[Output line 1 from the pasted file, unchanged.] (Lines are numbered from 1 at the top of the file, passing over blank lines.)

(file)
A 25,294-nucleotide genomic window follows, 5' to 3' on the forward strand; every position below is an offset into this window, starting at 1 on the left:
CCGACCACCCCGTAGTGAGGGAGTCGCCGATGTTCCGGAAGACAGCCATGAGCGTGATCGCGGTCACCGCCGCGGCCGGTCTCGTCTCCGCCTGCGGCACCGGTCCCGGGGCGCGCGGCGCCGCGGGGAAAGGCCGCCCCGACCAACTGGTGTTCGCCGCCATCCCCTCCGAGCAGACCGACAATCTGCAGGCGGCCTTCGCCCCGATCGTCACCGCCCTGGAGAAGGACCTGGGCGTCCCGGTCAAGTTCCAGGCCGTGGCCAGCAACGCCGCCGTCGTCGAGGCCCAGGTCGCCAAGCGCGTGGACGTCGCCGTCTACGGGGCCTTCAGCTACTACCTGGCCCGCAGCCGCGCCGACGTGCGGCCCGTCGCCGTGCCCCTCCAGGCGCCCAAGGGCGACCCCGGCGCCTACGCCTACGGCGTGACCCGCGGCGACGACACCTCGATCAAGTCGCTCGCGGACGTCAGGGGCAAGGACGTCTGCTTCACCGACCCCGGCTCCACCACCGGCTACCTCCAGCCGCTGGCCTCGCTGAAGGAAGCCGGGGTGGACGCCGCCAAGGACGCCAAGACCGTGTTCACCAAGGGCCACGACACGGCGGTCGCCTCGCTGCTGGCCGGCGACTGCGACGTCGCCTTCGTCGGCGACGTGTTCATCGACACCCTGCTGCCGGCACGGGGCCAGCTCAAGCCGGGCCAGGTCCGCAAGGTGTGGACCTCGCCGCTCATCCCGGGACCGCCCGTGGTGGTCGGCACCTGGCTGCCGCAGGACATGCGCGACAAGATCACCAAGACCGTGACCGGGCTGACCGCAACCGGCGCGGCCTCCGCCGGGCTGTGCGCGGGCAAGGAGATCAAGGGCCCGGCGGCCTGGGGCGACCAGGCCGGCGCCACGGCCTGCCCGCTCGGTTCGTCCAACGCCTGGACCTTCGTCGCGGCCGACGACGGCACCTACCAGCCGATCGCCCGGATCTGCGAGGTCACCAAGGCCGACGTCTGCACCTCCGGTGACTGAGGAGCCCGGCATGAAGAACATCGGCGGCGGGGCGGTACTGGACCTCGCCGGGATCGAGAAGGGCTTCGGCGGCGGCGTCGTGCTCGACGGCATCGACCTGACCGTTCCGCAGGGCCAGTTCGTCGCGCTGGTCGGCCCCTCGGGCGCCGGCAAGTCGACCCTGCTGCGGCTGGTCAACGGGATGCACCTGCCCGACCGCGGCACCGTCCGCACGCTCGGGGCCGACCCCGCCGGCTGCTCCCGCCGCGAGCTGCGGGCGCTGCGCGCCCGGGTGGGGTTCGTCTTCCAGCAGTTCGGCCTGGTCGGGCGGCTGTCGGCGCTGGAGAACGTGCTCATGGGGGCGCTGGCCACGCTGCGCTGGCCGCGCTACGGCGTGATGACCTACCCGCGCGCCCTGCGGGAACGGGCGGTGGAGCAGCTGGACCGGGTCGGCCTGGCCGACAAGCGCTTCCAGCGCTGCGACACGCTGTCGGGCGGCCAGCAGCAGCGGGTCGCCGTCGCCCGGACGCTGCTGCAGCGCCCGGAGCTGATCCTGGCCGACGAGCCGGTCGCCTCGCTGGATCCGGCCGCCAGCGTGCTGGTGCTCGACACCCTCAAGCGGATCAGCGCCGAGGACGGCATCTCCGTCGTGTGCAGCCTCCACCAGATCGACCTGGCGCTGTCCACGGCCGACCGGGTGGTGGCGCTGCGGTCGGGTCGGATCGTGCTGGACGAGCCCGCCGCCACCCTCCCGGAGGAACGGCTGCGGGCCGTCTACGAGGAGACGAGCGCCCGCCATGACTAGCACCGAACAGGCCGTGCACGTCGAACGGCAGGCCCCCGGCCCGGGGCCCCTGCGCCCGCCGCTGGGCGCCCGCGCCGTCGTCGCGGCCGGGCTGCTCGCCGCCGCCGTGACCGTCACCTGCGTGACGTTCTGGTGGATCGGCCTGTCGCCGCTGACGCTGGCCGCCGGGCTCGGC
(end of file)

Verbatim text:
A 25,294-nucleotide genomic window follows, 5' to 3' on the forward strand; every position below is an offset into this window, starting at 1 on the left: